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Detection and Imaging

There are a variety of detection systems to choose from based on chemiluminescent, fluorescent, or radioisotopic reagents.

Enzyme-based chemiluminescence and direct fluorescence are the most popular detection methods used in Western blotting.

Chemiluminescence is used for routine protein identification and highly sensitive detection of low abundance proteins.

Fluorescence detection provides accurate quantitative WB data due to its signal stability and broad linear range. On top of this, fluorescence detection enables multiplexing applications.

Typhoon high performance scanners offer the versatility to use filmless phosphor imaging and multiplex fluorescence imaging.

Amersham Imager 600 series provides excellent image quality for a broad range of applications, including chemiluminescence, multiplexing fluorescence, and densitometry.

Chemiluminescence Fluorescence Storage Phosphor

Since the early 1990s, GE Healthcare has developed chemiluminescence detection systems that are now among the most widely used for Western blotting applications. Choose an Amersham ECL system that suits your needs, depending on the purpose of your experiment.

Chemiluminescence detection is based on the reaction between horseradish peroxidase (HRP)-labeled antibodies and luminol substrate. In the presence of HRP, hydrogen peroxide catalyzes the oxidation of luminol, a reaction that results in the emission of light. The light signal can then be detected on X-ray film or by digital imaging with a charge-coupled device (CCD) camera-based imager.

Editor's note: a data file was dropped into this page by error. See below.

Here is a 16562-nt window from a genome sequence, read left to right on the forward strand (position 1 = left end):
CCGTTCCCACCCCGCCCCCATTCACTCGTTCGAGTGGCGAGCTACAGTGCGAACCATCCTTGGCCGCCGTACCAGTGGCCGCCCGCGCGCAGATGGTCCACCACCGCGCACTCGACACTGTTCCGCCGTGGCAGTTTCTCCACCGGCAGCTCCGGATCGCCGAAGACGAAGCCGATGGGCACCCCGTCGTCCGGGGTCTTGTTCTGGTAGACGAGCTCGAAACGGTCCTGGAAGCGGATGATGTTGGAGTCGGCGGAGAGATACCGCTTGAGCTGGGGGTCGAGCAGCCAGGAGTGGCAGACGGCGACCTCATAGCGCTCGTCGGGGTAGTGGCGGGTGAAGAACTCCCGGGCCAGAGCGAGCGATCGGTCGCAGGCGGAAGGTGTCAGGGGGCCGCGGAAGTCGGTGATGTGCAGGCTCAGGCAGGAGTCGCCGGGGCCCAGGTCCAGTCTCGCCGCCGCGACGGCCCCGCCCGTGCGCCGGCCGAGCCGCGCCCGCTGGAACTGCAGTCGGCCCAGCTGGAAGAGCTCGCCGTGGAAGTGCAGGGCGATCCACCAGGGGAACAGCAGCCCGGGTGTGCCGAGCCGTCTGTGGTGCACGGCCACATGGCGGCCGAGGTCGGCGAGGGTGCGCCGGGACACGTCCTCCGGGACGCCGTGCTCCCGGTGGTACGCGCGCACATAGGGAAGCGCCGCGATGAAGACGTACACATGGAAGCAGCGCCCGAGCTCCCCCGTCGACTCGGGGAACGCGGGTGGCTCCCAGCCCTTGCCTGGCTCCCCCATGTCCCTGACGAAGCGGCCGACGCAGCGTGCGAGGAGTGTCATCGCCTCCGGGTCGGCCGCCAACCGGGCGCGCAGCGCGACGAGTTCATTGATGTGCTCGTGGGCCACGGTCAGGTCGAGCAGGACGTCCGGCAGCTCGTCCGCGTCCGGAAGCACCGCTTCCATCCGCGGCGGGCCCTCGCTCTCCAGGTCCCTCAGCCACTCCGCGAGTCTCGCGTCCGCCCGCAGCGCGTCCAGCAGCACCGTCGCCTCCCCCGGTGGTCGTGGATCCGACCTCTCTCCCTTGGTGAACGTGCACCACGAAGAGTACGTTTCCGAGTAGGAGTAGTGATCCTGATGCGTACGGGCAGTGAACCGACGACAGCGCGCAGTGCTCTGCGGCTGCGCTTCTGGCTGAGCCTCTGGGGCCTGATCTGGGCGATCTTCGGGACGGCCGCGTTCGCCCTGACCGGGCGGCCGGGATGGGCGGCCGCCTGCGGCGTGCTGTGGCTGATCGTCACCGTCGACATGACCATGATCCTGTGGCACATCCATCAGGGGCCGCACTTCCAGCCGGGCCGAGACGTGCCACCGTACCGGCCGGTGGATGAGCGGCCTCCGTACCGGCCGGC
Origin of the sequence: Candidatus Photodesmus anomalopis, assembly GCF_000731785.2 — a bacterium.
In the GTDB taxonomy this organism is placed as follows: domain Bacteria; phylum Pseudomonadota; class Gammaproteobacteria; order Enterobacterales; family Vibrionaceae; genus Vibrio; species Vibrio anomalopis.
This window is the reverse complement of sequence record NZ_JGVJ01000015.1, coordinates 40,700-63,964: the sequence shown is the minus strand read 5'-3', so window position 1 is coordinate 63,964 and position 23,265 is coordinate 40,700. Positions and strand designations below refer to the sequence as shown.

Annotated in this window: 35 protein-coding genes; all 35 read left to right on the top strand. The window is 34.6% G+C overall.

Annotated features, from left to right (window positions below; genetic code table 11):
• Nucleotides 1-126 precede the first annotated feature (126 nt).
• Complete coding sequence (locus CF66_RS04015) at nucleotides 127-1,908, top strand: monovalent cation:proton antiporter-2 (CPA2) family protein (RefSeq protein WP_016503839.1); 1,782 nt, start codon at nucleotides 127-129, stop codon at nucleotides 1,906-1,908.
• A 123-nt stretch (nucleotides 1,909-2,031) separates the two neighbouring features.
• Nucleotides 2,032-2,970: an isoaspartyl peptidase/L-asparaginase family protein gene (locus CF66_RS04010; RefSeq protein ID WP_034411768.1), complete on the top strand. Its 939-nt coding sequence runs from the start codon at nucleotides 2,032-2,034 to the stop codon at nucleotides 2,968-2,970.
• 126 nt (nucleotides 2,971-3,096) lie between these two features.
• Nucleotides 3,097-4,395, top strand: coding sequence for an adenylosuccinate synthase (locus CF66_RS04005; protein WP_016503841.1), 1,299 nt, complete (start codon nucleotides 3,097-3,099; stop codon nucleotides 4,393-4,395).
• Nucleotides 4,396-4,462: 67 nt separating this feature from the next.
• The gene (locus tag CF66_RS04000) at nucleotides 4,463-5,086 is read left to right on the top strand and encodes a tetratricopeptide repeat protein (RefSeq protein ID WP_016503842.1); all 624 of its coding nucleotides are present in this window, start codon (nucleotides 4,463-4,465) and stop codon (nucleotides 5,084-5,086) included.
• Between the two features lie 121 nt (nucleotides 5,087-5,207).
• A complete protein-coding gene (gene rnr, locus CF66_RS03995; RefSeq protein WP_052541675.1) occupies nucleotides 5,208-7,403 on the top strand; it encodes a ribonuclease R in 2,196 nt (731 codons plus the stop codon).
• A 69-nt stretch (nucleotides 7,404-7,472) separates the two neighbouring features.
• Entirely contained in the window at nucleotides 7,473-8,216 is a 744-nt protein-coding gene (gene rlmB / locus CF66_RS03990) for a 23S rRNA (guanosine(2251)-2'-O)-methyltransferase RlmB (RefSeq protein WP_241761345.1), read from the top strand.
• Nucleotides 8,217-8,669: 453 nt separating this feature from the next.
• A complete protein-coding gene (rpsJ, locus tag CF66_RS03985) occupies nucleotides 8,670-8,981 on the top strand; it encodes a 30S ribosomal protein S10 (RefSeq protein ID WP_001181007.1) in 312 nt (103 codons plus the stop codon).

Fluorescence detection is the method of choice for quantitative WB due to its signal stability, broad linear dynamic range, and the fact that it allows for multiplexed detection.

Fluorescence detection is a direct method where the secondary antibody is conjugated to a fluorophore, thus avoiding the need for additional detection reagents. During fluorescence detection, light is emitted by the fluorophore after excitation via light of a specific wavelength. A laser scanner or a CCD camera-based imager can be used to collect and convert the emitted light to a digitized signal for image display and analysis.

Amersham ECL Plex is a fluorescence labeling kit for quantitative, multiplex detection of two proteins simultaneously.

Radioactive systems in combination with phosphorimaging screens are still used in Southern and Northern blotting because of their sensitivity and speed.

Storage phosphor screens or phosphorimaging plates (IP) are reusable (except for tritium screens) and can capture two-dimensional images of radiolabels.

When stimulated with a laser, light is emitted from the storage phosphor screen in proportion to the amount of radioactivity in the sample and can be detected. Storage phosphor screens avoid the need for autoradiography film, development chemicals, and a darkroom. They are very sensitive and may require only one tenth of the exposure time required by autoradiography film.

Some scanners, such as Typhoon, are able to acquire radioactive signals using a reusable storage phosphor screen, which captures latent images produced by ionizing radiation, such as emissions from radioisotopes.

 

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